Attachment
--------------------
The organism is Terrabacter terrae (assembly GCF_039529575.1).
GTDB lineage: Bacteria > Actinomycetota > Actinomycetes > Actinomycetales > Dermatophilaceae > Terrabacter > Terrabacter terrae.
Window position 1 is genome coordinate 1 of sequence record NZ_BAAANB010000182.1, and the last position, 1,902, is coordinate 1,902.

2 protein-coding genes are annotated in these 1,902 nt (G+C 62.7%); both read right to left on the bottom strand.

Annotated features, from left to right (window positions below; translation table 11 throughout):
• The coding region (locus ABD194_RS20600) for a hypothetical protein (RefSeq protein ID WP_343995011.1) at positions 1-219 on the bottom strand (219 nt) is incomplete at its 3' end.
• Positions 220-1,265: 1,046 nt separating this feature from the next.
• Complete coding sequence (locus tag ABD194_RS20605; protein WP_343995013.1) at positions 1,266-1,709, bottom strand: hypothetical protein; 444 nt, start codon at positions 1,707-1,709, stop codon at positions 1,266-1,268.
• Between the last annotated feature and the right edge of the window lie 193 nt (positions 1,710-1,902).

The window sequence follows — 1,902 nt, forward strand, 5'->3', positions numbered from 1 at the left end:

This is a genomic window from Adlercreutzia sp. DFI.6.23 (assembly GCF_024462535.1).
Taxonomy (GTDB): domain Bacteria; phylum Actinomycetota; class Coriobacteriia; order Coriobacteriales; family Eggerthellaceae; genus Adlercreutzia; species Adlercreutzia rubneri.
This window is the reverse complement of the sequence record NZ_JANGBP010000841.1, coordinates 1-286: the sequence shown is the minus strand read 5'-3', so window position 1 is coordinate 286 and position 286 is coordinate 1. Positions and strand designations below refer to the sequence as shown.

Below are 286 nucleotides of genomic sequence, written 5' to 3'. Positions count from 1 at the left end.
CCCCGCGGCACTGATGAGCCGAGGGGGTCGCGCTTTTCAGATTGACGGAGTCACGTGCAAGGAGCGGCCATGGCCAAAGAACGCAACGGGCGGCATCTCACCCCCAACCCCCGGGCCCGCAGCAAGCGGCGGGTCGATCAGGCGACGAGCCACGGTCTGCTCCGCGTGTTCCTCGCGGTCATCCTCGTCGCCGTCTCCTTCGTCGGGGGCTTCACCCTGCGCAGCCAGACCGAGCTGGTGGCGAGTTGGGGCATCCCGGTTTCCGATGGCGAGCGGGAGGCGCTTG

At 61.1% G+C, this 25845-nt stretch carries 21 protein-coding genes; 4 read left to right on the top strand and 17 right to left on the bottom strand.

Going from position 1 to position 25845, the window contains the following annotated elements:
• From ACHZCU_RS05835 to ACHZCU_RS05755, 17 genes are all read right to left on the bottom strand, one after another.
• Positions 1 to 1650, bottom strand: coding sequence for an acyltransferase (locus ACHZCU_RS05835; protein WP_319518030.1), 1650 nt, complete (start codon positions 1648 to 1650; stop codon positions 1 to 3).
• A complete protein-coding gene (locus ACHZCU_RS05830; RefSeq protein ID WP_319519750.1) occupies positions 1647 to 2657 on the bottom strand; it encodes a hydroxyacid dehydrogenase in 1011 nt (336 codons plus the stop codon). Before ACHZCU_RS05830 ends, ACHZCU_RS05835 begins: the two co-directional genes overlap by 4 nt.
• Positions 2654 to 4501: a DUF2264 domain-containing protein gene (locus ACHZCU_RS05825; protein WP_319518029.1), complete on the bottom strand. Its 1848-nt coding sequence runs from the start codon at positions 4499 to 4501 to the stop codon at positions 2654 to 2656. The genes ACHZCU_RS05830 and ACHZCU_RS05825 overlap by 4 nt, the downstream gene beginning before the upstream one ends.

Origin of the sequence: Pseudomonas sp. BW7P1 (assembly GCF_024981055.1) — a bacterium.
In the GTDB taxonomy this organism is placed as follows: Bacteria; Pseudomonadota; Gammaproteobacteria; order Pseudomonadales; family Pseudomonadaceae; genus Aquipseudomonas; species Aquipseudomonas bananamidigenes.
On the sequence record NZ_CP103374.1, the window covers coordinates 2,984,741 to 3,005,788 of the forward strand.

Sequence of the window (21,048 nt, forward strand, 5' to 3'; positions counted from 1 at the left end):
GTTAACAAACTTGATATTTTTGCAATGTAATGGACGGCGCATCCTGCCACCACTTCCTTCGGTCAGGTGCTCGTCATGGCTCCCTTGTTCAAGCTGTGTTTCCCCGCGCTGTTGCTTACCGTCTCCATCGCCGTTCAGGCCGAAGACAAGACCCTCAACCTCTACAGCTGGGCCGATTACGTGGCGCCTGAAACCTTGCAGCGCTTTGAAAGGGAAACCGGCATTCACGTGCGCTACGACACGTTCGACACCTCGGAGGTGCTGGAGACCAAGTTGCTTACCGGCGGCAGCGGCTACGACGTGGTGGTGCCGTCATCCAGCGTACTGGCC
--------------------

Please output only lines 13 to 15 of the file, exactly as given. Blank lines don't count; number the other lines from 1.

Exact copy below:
This window is the reverse complement of the sequence record NZ_JANGBP010000841.1, coordinates 1-286: the sequence shown is the minus strand read 5'-3', so window position 1 is coordinate 286 and position 286 is coordinate 1. Positions and strand designations below refer to the sequence as shown.

Below are 286 nucleotides of genomic sequence, written 5' to 3'. Positions count from 1 at the left end.
CCCCGCGGCACTGATGAGCCGAGGGGGTCGCGCTTTTCAGATTGACGGAGTCACGTGCAAGGAGCGGCCATGGCCAAAGAACGCAACGGGCGGCATCTCACCCCCAACCCCCGGGCCCGCAGCAAGCGGCGGGTCGATCAGGCGACGAGCCACGGTCTGCTCCGCGTGTTCCTCGCGGTCATCCTCGTCGCCGTCTCCTTCGTCGGGGGCTTCACCCTGCGCAGCCAGACCGAGCTGGTGGCGAGTTGGGGCATCCCGGTTTCCGATGGCGAGCGGGAGGCGCTTG